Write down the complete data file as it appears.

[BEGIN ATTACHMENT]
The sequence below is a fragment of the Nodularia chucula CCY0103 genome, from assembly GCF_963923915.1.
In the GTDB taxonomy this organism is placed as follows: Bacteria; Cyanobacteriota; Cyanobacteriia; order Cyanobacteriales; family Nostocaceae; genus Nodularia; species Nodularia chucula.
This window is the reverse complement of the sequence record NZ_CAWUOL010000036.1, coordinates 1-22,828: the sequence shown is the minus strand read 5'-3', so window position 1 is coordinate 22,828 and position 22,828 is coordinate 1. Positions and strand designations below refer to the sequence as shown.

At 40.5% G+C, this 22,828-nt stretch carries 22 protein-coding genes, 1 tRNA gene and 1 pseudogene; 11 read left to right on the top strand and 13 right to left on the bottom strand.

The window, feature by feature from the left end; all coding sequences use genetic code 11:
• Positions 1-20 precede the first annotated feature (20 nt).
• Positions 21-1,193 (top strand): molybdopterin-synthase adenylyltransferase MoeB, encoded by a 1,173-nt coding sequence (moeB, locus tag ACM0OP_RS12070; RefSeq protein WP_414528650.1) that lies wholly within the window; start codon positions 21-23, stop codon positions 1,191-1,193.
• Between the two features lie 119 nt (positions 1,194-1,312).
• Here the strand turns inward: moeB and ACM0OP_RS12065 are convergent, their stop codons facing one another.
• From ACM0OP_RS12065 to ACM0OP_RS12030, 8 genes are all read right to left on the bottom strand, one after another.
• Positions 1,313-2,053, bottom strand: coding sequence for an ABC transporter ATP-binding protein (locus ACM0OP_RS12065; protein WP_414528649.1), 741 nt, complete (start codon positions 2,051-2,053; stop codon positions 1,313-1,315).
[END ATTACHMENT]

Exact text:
The sequence below is a fragment of the Nodularia chucula CCY0103 genome, from assembly GCF_963923915.1.
In the GTDB taxonomy this organism is placed as follows: Bacteria; Cyanobacteriota; Cyanobacteriia; order Cyanobacteriales; family Nostocaceae; genus Nodularia; species Nodularia chucula.
This window is the reverse complement of the sequence record NZ_CAWUOL010000036.1, coordinates 1-22,828: the sequence shown is the minus strand read 5'-3', so window position 1 is coordinate 22,828 and position 22,828 is coordinate 1. Positions and strand designations below refer to the sequence as shown.

At 40.5% G+C, this 22,828-nt stretch carries 22 protein-coding genes, 1 tRNA gene and 1 pseudogene; 11 read left to right on the top strand and 13 right to left on the bottom strand.

The window, feature by feature from the left end; all coding sequences use genetic code 11:
• Positions 1-20 precede the first annotated feature (20 nt).
• Positions 21-1,193 (top strand): molybdopterin-synthase adenylyltransferase MoeB, encoded by a 1,173-nt coding sequence (moeB, locus tag ACM0OP_RS12070; RefSeq protein WP_414528650.1) that lies wholly within the window; start codon positions 21-23, stop codon positions 1,191-1,193.
• Between the two features lie 119 nt (positions 1,194-1,312).
• Here the strand turns inward: moeB and ACM0OP_RS12065 are convergent, their stop codons facing one another.
• From ACM0OP_RS12065 to ACM0OP_RS12030, 8 genes are all read right to left on the bottom strand, one after another.
• Positions 1,313-2,053, bottom strand: coding sequence for an ABC transporter ATP-binding protein (locus ACM0OP_RS12065; protein WP_414528649.1), 741 nt, complete (start codon positions 2,051-2,053; stop codon positions 1,313-1,315).